Jakarta, CNBC Indonesia – For those of you who are already involved in stock investment, you may often use the price to earnings ratio (PE Ratio) and price to book value (PBV) valuation methods. However, don’t forget that there are other methods that can be used and are quite interesting for you to try, and can predict when you will return your investment.
This method is EV/CFO or the method of comparing enterprise value and operating cash flow. EV/CFO will give you an idea of when you will return your capital when someone acquires this company.
For example, if the value is 10, it will take 10 years to return the investment. Meanwhile, if the result is zero point, then investors have the potential to return their capital in less than a year.
The following is a complete explanation of the EV/CFO method that you should know.
Enterprise Value (EV)
EV is the company’s current value. To find the EV value, you can use the formula:
(Market cap + bank debt) – cash and cash equivalents
EV is very appropriate for someone who really wants to acquire a company because EV includes a debt component in it.
When we acquire a company, we will of course assume all of the company’s debts and hold current assets in the form of cash that are our rights.
Assessing a company via EV is considered quite more accurate than just via market capitalization (market cap). Because if we only focus on market capitalization, market cap is very much influenced by the price and number of shares in circulation.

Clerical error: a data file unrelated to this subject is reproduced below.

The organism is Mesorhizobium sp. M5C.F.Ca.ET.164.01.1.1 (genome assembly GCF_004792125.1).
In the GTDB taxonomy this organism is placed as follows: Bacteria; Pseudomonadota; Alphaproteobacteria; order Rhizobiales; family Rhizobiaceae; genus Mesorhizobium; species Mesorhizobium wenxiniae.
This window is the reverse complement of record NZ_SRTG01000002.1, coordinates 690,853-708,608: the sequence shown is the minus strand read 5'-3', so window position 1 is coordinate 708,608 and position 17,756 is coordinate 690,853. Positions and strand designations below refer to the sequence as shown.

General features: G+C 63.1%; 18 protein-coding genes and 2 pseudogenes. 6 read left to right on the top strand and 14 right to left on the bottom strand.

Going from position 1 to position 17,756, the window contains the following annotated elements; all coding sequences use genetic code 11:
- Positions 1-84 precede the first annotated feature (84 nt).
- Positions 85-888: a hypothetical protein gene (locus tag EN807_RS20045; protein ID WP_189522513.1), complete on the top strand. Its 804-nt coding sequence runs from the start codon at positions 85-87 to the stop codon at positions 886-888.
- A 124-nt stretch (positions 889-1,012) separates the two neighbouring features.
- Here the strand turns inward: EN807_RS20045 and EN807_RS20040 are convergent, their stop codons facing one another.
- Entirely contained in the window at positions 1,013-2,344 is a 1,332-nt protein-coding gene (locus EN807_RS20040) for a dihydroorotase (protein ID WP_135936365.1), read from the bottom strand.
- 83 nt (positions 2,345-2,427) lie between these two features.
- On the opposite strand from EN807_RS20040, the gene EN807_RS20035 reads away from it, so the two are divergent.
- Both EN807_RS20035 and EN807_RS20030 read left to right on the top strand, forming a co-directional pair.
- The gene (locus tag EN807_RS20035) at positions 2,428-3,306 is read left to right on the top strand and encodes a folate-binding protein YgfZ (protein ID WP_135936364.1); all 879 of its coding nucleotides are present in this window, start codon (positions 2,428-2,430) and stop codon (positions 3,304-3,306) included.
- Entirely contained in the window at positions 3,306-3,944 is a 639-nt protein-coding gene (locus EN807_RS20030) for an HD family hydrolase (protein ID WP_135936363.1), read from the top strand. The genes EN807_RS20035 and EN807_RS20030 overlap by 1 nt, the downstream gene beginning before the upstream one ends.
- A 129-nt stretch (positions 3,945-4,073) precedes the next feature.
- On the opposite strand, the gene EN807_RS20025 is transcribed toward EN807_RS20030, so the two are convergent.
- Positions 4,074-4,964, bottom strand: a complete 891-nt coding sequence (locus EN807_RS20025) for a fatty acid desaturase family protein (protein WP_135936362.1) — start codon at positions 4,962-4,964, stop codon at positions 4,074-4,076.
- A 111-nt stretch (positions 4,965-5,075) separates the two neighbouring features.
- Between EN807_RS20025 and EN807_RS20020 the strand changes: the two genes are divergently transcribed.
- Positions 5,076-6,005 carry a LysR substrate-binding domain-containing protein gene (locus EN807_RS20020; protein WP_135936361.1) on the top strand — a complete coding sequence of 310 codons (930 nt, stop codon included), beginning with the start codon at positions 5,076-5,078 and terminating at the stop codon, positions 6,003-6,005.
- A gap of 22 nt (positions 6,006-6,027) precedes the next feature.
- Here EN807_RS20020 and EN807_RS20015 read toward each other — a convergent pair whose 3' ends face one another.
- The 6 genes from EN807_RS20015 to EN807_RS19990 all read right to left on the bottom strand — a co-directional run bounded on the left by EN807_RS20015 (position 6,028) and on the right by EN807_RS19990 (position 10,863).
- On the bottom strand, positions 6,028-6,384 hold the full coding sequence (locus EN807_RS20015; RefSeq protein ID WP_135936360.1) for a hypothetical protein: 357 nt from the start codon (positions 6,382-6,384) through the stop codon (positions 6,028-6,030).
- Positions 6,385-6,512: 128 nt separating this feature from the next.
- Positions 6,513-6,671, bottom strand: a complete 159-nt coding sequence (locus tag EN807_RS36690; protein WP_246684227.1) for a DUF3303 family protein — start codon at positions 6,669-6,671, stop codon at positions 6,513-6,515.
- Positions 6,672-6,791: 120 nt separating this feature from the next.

Operational cash flow
Operating cash flow is cash flow generated from a company’s operational activities in a certain period. You can of course find information regarding the value of operational cash flow in annual or quarterly financial reports.
Cash inflow is cash receipts from customers for sales of goods and services. Meanwhile, cash outflows are all payments to suppliers, employee salaries, other payments related to operations.
Negative cash flow indicates greater operational expenses than sales to customers. Vice versa, if it is positive then the company’s operations are considered quite good.
Cash flow is a component that is quite tangible in assessing whether the company can actually record sales or vice versa.
Because net profit consists of many components. It is possible that a company records a net profit because it sells assets and its operational cash flow is minus.
EV/CFO calculation simulation
Now let’s carry out a stock valuation calculation simulation using EV/CFO.
Let’s say, in company A’s financial statements, the values below are recorded:
Market capitalization IDR 525 billion
Bank debt Rp. 11 billion
Cash IDR 432 billion
The three-year average operational cash flow reached IDR 187 billion
The Enterprise Value of this company is:
(Rp. 525 billion + 11 billion) – Rp. 432 billion = IDR 104 billion
The EV/CFO value of this company is IDR 104/IDR 187 billion = 0.6 times. This shows that the capital costs used by investors to acquire the company can be returned or paid off in just six months, referring to the conditions in the last financial report.
In essence, the lower the EV/CFO the better because it indicates how quickly you return on investment.
What is the use of PER and PBV if there is EV/CFO?
The existence of EV/CFO does not necessarily replace PER and PBV. PER and PBV are still very useful for measuring historical share prices if they are based on earnings and book value.
PER and PBV can certainly be a reference regarding when is the right time for you to buy these shares.
Hold GOTO CS Shares? If you don’t know this, it could be dangerous